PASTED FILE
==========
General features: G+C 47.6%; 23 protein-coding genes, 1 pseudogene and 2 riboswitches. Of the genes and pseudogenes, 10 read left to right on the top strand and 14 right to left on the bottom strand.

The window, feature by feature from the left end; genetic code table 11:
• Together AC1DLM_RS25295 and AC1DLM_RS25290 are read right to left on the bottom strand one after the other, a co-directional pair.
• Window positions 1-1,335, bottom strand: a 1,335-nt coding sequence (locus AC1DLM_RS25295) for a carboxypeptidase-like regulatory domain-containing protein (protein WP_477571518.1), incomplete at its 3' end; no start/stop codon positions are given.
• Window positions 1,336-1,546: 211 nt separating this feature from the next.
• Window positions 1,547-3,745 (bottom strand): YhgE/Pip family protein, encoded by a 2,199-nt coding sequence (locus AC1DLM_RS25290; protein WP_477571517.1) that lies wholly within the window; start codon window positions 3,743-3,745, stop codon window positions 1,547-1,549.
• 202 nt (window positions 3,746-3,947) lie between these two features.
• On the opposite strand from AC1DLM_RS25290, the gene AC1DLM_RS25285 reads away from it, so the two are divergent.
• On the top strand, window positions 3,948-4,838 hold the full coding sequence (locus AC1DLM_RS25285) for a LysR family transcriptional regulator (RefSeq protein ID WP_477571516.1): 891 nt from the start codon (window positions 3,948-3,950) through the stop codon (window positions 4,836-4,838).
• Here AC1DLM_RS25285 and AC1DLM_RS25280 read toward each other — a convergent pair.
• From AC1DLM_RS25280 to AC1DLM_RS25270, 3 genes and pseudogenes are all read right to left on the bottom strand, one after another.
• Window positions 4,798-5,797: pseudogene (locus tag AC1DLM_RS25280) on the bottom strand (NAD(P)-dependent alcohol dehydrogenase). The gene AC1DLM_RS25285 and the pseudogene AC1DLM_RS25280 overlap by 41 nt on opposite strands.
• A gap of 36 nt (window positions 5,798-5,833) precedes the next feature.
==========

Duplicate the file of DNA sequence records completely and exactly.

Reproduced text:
General features: G+C 47.6%; 23 protein-coding genes, 1 pseudogene and 2 riboswitches. Of the genes and pseudogenes, 10 read left to right on the top strand and 14 right to left on the bottom strand.

The window, feature by feature from the left end; genetic code table 11:
• Together AC1DLM_RS25295 and AC1DLM_RS25290 are read right to left on the bottom strand one after the other, a co-directional pair.
• Window positions 1-1,335, bottom strand: a 1,335-nt coding sequence (locus AC1DLM_RS25295) for a carboxypeptidase-like regulatory domain-containing protein (protein WP_477571518.1), incomplete at its 3' end; no start/stop codon positions are given.
• Window positions 1,336-1,546: 211 nt separating this feature from the next.
• Window positions 1,547-3,745 (bottom strand): YhgE/Pip family protein, encoded by a 2,199-nt coding sequence (locus AC1DLM_RS25290; protein WP_477571517.1) that lies wholly within the window; start codon window positions 3,743-3,745, stop codon window positions 1,547-1,549.
• 202 nt (window positions 3,746-3,947) lie between these two features.
• On the opposite strand from AC1DLM_RS25290, the gene AC1DLM_RS25285 reads away from it, so the two are divergent.
• On the top strand, window positions 3,948-4,838 hold the full coding sequence (locus AC1DLM_RS25285) for a LysR family transcriptional regulator (RefSeq protein ID WP_477571516.1): 891 nt from the start codon (window positions 3,948-3,950) through the stop codon (window positions 4,836-4,838).
• Here AC1DLM_RS25285 and AC1DLM_RS25280 read toward each other — a convergent pair.
• From AC1DLM_RS25280 to AC1DLM_RS25270, 3 genes and pseudogenes are all read right to left on the bottom strand, one after another.
• Window positions 4,798-5,797: pseudogene (locus tag AC1DLM_RS25280) on the bottom strand (NAD(P)-dependent alcohol dehydrogenase). The gene AC1DLM_RS25285 and the pseudogene AC1DLM_RS25280 overlap by 41 nt on opposite strands.
• A gap of 36 nt (window positions 5,798-5,833) precedes the next feature.